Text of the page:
from bands that had Paul Plimley, Wolter Wierbos, Peter Brötzmann,
Mark Whitecage, Achim Kaufmann, John Butcher, Gerry Hemingway, Michael
Moore, John Lindberg and Frank Gratkowski. That indeed is a stellar cast!
During this time, Red Toucan has released 25 albums, including Amalgam(e),
a compilation of tracks from earlier releases. Of the total 23 are in
print, an exceptional number and an indicator of the strength of the records.
The first track, Serious, from Papasoff is a muscular devolution
from the soprano saxophone of Papasoff well countenanced by the linear
trumpet of Carroll. Glenn Spearman sets up a taut framework that essays
into yowls and screams to Go Left Out of Shantiville, from
the CD Let it Go, pursued by Lisle Ellis, who shifts resiliency and gives
the bass a broader dimension, with James Routhier extending the momentum
using sharp lines on the electric guitar. Quite a different bag is stirred
by the rumbling piano of Dana Reason on Border Crossings Part I,
from Border Crossings, that opens up the vent to use space judiciously.
There is plenty more; the two disc set comprises 24 selections, including
two from Cactus Records, a sibling, so to speak, and devoted to music
of a more composed nature.
Red Toucan has a creed which is the necessity of documenting original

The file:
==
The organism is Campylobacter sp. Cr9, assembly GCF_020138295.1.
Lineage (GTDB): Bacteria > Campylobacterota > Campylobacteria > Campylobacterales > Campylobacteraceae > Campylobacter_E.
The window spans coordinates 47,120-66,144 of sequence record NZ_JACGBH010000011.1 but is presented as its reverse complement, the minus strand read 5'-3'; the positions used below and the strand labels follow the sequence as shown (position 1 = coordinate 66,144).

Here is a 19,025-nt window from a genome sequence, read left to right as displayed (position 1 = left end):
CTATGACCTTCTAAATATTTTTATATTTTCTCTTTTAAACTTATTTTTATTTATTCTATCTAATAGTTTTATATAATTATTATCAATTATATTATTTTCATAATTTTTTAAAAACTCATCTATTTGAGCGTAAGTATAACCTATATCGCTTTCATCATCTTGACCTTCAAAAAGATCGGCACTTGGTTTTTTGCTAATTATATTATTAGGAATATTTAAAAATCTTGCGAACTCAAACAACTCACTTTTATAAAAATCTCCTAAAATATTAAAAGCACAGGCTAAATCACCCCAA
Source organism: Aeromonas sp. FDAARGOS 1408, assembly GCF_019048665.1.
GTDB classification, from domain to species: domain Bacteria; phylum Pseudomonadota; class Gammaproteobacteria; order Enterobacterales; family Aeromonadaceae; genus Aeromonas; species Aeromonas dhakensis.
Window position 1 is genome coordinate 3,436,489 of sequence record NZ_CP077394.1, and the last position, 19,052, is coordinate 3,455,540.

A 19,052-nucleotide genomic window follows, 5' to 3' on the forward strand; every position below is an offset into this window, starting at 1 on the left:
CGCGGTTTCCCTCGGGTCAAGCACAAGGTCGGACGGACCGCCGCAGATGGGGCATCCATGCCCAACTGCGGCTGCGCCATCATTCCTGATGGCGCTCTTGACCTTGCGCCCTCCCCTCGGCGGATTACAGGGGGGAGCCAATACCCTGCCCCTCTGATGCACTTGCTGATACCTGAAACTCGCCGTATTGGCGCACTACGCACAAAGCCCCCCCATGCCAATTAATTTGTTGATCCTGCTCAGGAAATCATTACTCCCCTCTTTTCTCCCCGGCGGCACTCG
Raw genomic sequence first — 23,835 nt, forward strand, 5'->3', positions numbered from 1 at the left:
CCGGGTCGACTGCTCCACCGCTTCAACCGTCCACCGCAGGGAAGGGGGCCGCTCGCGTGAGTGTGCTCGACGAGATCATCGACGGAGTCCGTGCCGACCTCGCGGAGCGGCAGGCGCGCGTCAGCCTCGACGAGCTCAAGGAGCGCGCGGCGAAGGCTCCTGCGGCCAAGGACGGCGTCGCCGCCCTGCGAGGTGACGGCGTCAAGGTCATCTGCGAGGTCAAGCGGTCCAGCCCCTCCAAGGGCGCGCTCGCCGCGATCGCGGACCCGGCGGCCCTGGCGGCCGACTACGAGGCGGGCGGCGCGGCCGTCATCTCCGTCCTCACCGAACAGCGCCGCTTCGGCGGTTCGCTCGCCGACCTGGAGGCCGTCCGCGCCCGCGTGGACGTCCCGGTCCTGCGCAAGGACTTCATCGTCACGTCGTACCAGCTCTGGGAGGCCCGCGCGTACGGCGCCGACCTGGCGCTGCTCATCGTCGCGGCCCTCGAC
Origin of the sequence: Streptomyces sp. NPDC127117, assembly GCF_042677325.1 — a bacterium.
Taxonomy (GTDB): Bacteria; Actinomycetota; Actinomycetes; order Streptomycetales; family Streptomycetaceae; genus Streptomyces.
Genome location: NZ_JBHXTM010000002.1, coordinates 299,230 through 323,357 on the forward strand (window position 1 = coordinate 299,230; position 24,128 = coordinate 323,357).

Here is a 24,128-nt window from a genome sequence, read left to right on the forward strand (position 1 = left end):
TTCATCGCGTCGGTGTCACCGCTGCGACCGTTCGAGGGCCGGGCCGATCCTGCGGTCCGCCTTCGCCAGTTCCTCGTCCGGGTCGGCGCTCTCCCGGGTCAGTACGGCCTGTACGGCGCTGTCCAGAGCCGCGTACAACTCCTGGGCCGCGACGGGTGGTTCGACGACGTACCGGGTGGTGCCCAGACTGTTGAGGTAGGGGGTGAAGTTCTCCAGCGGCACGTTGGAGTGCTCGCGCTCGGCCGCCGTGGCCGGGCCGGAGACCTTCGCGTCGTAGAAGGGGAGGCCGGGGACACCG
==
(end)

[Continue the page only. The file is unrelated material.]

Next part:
projects by creative musicians. Long may this label continue to
Stephen Griffith, PARIS TRANSATLANTIC
"Bird Lives" was perhaps the first case of widespread graffiti
in New York following the death of Charlie Parker, and the phrase could
have been co-opted by some of the fans of the Montreal-based Red Toucan
label after 1999, when it appeared that it was no longer in existence.
Fortunately the label is still going strong and amalgam(e) celebrates
ten years of providing a forum for improvising artists, originally centered
in Quebec but spreading to Vancouver and elsewhere. Releases like this
occupy their own little niche; neither complete statements by an artist
or group, nor taken from festivals to provide listeners with the essence
of the event, they serve as a "this is who we are" type of mission
statement. I have no idea what went into selecting the individual cuts
for these discs, although time considerations must have been a primary
factor, but amalgam(e) should serve as an excellent marketing tool in
which to give listeners - both owners of the disc or anyone partaking
of radio programming interesting enough to play it - a sampler to use
to make future purchases.
I bought my first Toucan in 1998, the wonderful Polish Theatre Posters
by Andrew Drury. Since then I've acquired a sizeable chunk of the catalogue
but was still open to having my curiosity piqued by this collection. Indeed
the songs from the initial release, Papasoff by reed player Charles Papasoff
and The Mirror With a Memory by Talking Pictures, merit future attention.
The label has had many appearances by the wonderful Joëlle Léandre
(present here on five songs), François Houle, George Graewe and
Frank Gratkowski, and there are two selections from the associated Cactus
label, which concentrates on music of a more composed nature. Ten years
and counting; here's to many more.